All I can say is that we’d had enough of flying for a day and a night, all transpositions into higher thoughts and falling glories aside. Our arrival had coincided with rush hour on the Picadilly Line, so we were surrounded by the sights, sounds and smells of rush hour on any subway line anywhere in the world—those morning aromas of fresh showers and innumerable perfumes wrestling it out greco-roman style in our nostrils, the sudden orgiastic intimacy with too many touching bodies to count but for the saving grace of winter’s thick clothing, the cradle-like rhythms of the train’s stops and starts, murder on anyone trying to stay awake against the Atlantic tide of jetlag, and that sound, that cockroachy sound of a half dozen earphones wrestling it out with the voice of that woman, the same woman, the same voice, used by British Rail and the Underground to announce in an accent as swarthy as Dame Judy Dench’s and with intonations more lyrical than any errant poem the list of coming stations on whatever seductive stretch of line we happened to be gliding to end, in our case, at the no less orgasmic terminus called cockfosters.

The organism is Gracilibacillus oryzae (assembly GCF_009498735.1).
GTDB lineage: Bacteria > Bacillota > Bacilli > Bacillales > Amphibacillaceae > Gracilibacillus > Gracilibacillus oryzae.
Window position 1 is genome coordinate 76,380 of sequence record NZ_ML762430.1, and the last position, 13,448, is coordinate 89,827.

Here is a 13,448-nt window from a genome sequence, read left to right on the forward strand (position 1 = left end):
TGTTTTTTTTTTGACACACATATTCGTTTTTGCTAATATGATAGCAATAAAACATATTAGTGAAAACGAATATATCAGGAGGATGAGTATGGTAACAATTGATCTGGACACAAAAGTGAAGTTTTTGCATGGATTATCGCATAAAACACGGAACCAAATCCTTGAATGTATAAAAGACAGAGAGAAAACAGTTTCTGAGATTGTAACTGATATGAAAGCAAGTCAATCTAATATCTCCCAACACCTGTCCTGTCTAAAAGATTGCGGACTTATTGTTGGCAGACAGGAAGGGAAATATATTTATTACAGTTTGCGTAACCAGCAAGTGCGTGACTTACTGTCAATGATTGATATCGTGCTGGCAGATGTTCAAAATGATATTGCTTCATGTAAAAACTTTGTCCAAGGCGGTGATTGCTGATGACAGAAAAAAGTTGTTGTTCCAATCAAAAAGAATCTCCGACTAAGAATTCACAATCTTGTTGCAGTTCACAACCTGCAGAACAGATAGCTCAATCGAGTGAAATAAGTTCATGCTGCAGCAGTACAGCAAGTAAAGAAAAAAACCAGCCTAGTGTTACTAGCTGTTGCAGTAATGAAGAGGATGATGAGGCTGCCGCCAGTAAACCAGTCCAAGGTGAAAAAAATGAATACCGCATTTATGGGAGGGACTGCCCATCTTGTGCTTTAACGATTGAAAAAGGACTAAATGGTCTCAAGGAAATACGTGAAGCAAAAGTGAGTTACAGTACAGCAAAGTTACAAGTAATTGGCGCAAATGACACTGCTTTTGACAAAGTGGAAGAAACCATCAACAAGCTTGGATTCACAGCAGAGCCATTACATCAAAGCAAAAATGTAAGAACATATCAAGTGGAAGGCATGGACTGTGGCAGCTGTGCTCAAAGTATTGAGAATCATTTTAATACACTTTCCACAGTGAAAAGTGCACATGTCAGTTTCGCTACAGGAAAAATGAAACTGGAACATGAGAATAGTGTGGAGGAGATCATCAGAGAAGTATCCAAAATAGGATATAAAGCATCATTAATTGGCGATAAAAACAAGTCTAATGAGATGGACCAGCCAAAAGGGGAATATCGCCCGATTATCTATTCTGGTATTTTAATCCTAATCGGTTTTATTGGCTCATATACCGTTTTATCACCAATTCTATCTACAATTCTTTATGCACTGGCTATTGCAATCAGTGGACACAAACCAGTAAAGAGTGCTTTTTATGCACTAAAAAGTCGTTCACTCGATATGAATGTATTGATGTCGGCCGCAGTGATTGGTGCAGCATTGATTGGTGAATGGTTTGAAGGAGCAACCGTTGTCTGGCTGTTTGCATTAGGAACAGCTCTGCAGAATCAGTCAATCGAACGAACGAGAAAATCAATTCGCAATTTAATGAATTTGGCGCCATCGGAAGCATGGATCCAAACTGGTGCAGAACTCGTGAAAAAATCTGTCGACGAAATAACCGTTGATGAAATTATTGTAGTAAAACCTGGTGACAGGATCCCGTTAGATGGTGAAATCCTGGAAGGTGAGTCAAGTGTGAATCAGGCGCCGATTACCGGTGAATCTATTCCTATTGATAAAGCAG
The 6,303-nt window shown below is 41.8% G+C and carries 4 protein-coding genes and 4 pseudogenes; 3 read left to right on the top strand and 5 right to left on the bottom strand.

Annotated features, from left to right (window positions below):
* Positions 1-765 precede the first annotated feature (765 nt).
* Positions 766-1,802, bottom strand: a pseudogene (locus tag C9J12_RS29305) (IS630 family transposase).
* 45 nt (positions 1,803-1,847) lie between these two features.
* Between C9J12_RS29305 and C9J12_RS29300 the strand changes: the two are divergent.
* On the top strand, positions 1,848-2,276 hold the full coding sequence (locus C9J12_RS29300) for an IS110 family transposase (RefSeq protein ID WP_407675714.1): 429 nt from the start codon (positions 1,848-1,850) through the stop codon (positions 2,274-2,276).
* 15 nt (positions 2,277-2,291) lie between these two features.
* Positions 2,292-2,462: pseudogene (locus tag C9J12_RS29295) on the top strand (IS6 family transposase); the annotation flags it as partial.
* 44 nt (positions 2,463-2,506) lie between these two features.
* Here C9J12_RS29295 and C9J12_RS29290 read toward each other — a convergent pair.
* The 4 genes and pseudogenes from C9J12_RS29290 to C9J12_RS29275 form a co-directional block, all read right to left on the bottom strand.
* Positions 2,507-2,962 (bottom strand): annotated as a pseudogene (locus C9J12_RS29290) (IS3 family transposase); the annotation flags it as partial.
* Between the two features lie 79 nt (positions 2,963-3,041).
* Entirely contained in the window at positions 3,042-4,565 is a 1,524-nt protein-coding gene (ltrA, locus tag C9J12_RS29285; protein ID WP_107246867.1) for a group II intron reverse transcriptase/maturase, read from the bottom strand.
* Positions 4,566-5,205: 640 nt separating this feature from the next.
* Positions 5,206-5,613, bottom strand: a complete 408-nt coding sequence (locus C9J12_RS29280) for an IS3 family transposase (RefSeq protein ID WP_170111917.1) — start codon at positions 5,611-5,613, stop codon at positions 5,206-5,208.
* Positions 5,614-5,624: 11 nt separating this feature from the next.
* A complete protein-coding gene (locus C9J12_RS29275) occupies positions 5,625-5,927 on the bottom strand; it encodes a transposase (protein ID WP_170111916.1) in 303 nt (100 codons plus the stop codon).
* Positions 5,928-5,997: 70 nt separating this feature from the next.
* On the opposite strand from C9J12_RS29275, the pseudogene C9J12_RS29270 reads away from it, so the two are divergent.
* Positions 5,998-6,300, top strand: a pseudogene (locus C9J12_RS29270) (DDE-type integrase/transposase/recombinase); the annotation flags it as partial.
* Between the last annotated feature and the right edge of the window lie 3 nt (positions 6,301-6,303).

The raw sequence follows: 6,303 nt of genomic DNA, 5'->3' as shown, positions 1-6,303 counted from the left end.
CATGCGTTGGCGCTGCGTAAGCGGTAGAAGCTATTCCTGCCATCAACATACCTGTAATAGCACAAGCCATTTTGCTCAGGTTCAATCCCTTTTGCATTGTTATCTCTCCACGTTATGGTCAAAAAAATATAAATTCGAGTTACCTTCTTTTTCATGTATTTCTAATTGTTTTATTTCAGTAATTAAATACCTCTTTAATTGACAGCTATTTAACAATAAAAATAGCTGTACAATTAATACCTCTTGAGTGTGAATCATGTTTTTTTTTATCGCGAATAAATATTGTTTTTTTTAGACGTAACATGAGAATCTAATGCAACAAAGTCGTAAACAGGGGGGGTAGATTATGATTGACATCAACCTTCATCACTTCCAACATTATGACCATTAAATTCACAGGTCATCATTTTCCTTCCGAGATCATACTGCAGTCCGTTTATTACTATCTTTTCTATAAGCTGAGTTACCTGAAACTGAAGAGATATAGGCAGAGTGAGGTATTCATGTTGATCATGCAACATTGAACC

It was a nice contrast with the labor of rush-hour transit, and the half-hour line to have our passport stamped and the purpose of our stay’s interrogated before our welcomed entry into Her Majesty’s British Empire. They didn’t even check our bags at customs. The Arab look on me must be fading. Or I must be getting very, very old, though my son Luka and his Teddy bear walking next to me was a good decoy. The pastier Britisher behind me, much younger and walking alone, was fingered by a tight-lipped customs lass with her “could you come over here sir, you, yes,” as we walked on into the sooty-gray air of suburban London.